Anuj: What kind of volumes would happen from Dahej at peak if you could give us some numbers?

A: I think Dahej terminal is 15 million tonne and we are quite hopeful that the terminal would operate at its capacity and sometime depending on the demand, could be a bit more. So this is our expectation from Dahej terminal.

Latha: What kind of a tariff hike are you expecting?

A: Tariff is generally fixed and it is every year it depends on the inflation, the way it is happening and cost increase is happening, accordingly the tariff increase will happen. It is an yearly phenomenon that would happen in January 2018.

Reema: There were certain reports which suggested that Petronet LNG could pick up a 25 percent stake in Gujarat State Petroleum Corporation’s (GSPC) LNG import terminal, is there any truth to that?

A: As an LNG business owner in the country and we own the maximum capacity in the country and definitely the company looks into the opportunity of investment in LNG business, this is one of the opportunities. Mundra terminal is getting ready by the end of this year and it is in Gujarat so we thought there could be some synergy with Dahej and Mundra. That is why Petronet is looking into the terminal.

There is no concrete decision that has been taken yet, yes, we are looking into it.

Latha: As you lay down office at Petronet LNG, I guess your dream would have been that perhaps even the Kochi pipeline should have been through and you could have used that big asset that you put in during your time. Give us a timeline, when do you think that gets over?

A: Kochi pipeline going from Kochi to Mangalore is under construction. As per the information that we have the schedule of completion is likely maybe by the end of 2018 and if that happens, definitely the Kochi fortune will be better and the Kochi terminal utilisation would improve.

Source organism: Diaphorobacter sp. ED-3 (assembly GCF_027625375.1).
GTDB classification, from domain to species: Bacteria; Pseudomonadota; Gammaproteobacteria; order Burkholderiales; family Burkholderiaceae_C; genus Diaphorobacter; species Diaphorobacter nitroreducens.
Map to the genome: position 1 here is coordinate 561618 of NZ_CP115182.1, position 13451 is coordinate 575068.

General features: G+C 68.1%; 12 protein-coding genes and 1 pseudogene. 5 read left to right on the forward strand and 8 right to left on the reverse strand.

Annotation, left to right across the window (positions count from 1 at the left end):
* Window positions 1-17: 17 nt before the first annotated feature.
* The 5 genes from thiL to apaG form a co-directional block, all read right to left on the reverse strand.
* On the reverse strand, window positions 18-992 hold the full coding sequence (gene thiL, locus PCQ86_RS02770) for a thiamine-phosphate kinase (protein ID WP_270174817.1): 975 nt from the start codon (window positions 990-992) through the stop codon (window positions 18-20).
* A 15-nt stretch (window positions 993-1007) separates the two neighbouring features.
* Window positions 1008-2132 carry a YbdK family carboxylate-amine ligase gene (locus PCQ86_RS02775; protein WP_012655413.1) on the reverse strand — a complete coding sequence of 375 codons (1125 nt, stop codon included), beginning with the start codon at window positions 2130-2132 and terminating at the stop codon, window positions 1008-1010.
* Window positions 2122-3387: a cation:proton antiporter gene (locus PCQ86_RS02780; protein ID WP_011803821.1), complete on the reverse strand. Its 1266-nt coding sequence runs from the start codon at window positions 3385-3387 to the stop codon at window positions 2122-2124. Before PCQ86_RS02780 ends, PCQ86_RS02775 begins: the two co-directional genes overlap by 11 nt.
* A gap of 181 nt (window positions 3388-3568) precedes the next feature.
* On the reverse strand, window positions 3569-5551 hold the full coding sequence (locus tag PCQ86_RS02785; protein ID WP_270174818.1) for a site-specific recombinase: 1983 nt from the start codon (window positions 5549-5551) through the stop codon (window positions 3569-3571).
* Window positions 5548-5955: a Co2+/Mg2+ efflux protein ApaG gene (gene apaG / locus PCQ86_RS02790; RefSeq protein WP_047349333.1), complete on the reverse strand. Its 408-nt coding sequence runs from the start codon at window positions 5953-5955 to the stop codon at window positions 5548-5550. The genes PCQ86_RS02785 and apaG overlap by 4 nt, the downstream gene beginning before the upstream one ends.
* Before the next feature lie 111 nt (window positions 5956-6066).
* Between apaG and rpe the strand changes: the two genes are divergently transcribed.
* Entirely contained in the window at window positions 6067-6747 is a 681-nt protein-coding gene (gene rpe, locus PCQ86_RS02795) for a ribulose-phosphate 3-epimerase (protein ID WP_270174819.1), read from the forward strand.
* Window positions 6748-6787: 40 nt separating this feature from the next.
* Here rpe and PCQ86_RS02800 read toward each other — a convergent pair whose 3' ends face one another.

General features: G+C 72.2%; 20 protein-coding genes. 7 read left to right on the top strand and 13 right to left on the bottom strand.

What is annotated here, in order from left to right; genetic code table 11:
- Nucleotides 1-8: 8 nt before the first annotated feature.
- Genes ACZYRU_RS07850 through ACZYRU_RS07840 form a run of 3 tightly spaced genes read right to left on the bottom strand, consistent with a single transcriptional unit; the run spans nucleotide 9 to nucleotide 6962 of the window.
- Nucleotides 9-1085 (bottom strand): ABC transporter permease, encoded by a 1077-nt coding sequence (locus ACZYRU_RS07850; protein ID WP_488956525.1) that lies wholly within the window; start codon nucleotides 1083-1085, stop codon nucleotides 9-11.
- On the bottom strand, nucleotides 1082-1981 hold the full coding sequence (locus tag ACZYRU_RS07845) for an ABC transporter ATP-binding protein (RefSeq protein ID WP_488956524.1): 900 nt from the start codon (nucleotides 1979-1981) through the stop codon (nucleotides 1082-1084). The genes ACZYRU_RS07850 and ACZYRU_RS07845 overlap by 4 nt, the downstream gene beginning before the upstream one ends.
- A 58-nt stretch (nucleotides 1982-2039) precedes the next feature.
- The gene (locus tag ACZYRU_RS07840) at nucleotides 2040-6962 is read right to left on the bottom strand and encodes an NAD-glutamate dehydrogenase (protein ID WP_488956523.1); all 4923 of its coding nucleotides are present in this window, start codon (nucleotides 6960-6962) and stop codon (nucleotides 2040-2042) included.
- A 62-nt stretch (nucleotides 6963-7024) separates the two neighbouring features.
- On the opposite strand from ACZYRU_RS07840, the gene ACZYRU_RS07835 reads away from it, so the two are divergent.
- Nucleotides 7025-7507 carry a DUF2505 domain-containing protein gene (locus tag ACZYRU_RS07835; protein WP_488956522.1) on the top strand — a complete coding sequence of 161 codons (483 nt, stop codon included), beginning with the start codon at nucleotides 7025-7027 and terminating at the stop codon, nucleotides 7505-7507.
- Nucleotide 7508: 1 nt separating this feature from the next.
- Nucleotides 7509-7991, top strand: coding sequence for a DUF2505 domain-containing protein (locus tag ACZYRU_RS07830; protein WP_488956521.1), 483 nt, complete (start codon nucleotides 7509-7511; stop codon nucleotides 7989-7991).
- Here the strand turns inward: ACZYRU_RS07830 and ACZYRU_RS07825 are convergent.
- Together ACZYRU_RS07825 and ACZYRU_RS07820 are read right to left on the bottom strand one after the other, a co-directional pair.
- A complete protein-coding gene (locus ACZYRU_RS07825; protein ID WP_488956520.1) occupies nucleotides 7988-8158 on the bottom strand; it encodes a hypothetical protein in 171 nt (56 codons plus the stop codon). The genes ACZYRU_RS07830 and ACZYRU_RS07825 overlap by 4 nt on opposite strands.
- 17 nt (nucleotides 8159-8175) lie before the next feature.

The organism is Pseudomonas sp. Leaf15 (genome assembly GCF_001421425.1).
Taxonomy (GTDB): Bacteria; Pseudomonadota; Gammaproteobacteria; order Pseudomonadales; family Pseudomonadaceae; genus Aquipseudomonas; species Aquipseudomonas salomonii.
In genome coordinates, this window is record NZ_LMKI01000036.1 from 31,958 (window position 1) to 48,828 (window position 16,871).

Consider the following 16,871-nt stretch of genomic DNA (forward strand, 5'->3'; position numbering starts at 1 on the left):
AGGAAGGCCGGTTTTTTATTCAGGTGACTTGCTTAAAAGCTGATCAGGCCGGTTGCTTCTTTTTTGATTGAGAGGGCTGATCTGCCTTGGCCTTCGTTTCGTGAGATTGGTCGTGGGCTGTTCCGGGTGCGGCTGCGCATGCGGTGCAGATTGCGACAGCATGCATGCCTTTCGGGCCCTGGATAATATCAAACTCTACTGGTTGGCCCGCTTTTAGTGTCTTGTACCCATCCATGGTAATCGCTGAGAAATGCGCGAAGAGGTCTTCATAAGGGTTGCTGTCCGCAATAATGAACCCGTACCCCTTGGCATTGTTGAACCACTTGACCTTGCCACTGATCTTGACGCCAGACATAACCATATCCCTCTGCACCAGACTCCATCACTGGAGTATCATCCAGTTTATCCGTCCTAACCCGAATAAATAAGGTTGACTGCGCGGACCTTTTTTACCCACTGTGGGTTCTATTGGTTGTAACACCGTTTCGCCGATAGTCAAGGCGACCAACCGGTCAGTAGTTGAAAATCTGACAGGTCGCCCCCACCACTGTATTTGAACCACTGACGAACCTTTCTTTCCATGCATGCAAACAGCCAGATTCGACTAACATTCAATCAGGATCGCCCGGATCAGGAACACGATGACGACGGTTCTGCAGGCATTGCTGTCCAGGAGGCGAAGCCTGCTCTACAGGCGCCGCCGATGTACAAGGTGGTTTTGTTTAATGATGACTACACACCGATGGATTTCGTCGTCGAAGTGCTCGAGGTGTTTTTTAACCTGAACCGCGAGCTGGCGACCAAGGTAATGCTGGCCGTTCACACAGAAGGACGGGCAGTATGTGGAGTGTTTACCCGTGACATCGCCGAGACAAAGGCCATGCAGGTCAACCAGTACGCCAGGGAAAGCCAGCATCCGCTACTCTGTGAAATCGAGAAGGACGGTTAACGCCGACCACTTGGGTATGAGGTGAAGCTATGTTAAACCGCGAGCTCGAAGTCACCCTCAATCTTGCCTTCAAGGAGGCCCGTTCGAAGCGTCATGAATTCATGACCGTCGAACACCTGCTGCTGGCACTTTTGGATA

That is what we are expecting. In 2019 we can see a ramp up at Kochi also.

Latha: You are an industry veteran and you are going to see in the coming years gas prices drop as Australia becomes even bigger supplier of gas, just draw for us how you see India using this cheap gas in the next two-five years. Do you see something coming up very quickly in the eastern coast of India? Do you see Ratnagiri regasification plant coming up any time soon? How will be India’s gas map two years down the line?

A: The way the government policy and government actions are there making India a gas economy and increasing the consumption from 6 percent to 15 percent under the basket of the gas and actions are there like laying pipeline especially Ganga pipeline going up to the east coast of India and more terminals are coming on the east coast of India, today the country’s major consumption is in the north and west and the way the pipelines plans are there and terminals are coming, the consumption is going to improve.

In the next two-three years, energy prices are likely to remain low maybe longer years, maybe five-six years and India being a major consumer of energy, we need more and more gas and we will take advantage of this low priced gas in India.

I think only one particular sector that is power sector – generally the major gas is consumed. In India there is issue for that especially because of coal availability is there and coal is cheaper than the natural gas when it is imported. So that is where we need some kind of reforms or action otherwise India is poised for a good consumption of natural gas in the country.

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First Published on Jul 19, 2017 11:51 am